I just feel like more than anything, he was playing the role of both general manager and coach for a while. I think his biggest mistake was putting trust in people who didn't deliver. I think that in itself is something that's important to do, but I don't think he's a bad person or has any ill intent. And in New York, and there's no problem with this, but whether it's with A-Rod or in basketball with "fill in the blank," I feel like the main thing is to find somebody to blame.

While I think Isiah deserves some blame for the players that were signed and losing, I think the blame has to fall on more places than just one. I think it's always easier to kind of rally and kick the guy who's already down. I've always been loyal to him because he gave me my shot. I think everybody makes mistakes along the way, but overall I think he's a good guy.

CBSSports: Tough year last year, you know, for the whole team, and I wanted to know how you guys deal with something like that. You know, the regular season is a grind even for the winning teams. It's a long schedule and last year you had the lockout schedule. You had all the injuries: How do you deal with going through a season like that?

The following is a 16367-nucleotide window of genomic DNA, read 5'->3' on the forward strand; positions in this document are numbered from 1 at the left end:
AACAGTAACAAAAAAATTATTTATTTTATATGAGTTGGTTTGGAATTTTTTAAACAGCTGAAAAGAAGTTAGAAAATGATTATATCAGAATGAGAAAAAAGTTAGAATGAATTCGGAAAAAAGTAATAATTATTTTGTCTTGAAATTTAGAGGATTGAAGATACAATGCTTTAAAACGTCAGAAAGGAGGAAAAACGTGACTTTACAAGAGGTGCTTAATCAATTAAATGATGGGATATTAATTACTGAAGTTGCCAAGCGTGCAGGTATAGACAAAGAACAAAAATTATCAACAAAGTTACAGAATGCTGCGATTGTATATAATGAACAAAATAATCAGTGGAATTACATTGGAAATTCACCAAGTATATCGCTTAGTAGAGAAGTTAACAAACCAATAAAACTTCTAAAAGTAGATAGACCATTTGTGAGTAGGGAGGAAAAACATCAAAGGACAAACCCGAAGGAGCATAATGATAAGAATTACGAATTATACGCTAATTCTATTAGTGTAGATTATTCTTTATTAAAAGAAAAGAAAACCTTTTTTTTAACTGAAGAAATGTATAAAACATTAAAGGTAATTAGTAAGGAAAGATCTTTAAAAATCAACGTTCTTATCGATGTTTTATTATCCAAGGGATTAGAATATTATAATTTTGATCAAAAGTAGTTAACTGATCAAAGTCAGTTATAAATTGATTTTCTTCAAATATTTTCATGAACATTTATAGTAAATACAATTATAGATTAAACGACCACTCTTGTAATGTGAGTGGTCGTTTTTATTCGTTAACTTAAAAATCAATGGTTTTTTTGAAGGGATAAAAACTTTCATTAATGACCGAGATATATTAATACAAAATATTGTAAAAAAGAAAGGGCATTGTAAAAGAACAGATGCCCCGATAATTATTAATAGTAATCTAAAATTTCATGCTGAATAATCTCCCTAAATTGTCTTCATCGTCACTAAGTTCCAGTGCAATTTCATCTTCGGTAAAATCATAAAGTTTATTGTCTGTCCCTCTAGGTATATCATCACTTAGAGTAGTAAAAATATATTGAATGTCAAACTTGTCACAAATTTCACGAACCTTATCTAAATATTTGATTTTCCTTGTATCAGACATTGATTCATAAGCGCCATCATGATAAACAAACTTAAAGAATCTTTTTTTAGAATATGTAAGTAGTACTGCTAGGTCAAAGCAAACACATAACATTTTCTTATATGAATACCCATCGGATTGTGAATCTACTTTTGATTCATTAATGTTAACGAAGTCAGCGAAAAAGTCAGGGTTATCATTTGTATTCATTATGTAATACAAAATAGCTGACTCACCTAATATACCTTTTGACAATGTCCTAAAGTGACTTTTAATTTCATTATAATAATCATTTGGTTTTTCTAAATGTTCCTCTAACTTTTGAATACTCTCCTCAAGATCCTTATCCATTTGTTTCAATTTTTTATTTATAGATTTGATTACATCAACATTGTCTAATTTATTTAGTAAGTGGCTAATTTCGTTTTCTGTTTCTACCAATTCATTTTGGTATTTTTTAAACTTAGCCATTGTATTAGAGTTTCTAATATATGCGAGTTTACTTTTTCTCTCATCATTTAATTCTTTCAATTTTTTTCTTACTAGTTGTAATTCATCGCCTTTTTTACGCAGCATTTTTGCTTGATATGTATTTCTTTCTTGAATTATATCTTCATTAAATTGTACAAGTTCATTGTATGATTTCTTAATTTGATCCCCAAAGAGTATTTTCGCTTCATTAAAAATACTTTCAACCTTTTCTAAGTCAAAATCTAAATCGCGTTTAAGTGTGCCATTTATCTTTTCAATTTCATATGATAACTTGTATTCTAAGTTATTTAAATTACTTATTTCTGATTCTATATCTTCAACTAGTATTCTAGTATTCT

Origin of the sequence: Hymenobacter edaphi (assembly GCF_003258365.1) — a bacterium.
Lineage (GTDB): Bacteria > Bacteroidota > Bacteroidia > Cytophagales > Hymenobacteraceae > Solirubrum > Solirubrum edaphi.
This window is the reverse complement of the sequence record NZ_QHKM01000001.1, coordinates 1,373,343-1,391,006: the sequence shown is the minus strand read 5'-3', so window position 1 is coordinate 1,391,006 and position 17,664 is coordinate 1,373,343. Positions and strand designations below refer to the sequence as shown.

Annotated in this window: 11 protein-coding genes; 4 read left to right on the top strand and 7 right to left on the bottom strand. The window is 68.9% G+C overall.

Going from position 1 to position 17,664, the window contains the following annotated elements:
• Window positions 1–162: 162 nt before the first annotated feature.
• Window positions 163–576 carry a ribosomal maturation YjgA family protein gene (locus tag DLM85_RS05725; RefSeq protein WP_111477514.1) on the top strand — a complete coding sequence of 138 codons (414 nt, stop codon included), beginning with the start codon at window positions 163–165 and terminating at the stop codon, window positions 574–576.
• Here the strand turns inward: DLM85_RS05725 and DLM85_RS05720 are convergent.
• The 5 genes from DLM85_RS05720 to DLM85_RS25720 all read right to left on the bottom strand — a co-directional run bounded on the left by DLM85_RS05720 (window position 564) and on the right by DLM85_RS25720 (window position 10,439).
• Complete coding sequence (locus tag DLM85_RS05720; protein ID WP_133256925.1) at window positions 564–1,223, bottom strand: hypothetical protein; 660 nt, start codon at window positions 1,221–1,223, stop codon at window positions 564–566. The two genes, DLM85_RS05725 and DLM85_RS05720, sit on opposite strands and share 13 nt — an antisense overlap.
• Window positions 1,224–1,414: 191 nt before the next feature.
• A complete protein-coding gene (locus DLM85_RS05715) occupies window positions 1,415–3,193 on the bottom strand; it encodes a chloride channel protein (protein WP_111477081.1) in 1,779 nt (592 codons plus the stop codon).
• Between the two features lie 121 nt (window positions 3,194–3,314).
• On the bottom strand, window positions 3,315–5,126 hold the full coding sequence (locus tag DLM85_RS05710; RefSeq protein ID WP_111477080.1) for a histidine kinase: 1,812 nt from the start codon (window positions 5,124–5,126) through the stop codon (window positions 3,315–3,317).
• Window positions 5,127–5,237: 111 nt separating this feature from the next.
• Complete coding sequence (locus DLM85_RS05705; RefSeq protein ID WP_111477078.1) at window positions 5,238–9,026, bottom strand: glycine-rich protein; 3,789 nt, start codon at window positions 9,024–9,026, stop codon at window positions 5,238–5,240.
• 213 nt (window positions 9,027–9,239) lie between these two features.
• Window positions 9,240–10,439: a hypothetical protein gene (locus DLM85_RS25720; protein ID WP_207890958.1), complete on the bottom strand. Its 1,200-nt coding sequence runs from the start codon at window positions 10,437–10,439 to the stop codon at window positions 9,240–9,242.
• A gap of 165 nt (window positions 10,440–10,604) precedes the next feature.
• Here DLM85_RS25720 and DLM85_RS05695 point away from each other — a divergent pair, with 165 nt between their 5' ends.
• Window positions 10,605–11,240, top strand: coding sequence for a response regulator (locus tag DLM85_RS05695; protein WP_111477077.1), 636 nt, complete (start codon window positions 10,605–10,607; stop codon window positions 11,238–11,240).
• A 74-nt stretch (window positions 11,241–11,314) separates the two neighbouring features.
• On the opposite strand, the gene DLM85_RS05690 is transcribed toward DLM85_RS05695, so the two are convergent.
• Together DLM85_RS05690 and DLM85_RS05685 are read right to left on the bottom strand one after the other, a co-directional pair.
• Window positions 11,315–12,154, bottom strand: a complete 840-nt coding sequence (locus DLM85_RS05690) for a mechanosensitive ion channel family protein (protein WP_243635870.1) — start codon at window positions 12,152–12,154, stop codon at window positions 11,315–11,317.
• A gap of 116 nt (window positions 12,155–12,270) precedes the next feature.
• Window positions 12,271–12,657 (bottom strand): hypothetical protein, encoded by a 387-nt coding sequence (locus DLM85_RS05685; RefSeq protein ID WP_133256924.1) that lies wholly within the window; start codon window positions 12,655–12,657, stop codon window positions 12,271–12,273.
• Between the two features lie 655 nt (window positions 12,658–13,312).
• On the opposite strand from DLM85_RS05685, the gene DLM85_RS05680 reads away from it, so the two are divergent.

Lee: Injuries are part of the game; you can't control that. For us, you look forward to better days. Right now, we have a lot of depth at every position. We have the arrival of a true center [in Bogut] who I think is going to be a guy who's going to make my job a lot easier and really help our team defensively. Last year, we had some dark days when we had only nine guys in uniform, and there were some tough times with young guys getting minutes. I think you just build for the future.